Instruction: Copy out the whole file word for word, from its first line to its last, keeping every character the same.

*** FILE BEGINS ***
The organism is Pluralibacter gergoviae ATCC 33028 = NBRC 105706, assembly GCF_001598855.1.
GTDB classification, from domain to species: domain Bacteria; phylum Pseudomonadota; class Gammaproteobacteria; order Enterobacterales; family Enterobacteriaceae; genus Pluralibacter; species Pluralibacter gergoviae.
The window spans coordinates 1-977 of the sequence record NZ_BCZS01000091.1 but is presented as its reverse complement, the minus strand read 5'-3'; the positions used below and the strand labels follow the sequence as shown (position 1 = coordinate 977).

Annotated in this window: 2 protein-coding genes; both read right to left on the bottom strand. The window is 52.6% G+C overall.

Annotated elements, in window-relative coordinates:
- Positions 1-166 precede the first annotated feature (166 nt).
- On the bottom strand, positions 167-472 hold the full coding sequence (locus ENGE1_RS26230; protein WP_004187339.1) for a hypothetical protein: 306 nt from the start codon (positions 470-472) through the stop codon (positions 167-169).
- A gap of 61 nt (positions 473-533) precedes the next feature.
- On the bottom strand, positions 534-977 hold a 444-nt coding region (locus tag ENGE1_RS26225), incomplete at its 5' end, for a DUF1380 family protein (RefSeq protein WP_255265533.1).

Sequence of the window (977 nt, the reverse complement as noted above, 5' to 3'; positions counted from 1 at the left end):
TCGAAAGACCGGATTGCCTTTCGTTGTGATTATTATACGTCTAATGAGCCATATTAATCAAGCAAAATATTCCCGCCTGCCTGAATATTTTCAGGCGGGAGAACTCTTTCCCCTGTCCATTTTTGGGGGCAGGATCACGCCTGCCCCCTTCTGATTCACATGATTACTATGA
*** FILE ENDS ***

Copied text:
The organism is Pluralibacter gergoviae ATCC 33028 = NBRC 105706, assembly GCF_001598855.1.
GTDB classification, from domain to species: domain Bacteria; phylum Pseudomonadota; class Gammaproteobacteria; order Enterobacterales; family Enterobacteriaceae; genus Pluralibacter; species Pluralibacter gergoviae.
The window spans coordinates 1-977 of the sequence record NZ_BCZS01000091.1 but is presented as its reverse complement, the minus strand read 5'-3'; the positions used below and the strand labels follow the sequence as shown (position 1 = coordinate 977).

Annotated in this window: 2 protein-coding genes; both read right to left on the bottom strand. The window is 52.6% G+C overall.

Annotated elements, in window-relative coordinates:
- Positions 1-166 precede the first annotated feature (166 nt).
- On the bottom strand, positions 167-472 hold the full coding sequence (locus ENGE1_RS26230; protein WP_004187339.1) for a hypothetical protein: 306 nt from the start codon (positions 470-472) through the stop codon (positions 167-169).
- A gap of 61 nt (positions 473-533) precedes the next feature.
- On the bottom strand, positions 534-977 hold a 444-nt coding region (locus tag ENGE1_RS26225), incomplete at its 5' end, for a DUF1380 family protein (RefSeq protein WP_255265533.1).

Sequence of the window (977 nt, the reverse complement as noted above, 5' to 3'; positions counted from 1 at the left end):
TCGAAAGACCGGATTGCCTTTCGTTGTGATTATTATACGTCTAATGAGCCATATTAATCAAGCAAAATATTCCCGCCTGCCTGAATATTTTCAGGCGGGAGAACTCTTTCCCCTGTCCATTTTTGGGGGCAGGATCACGCCTGCCCCCTTCTGATTCACATGATTACTATGA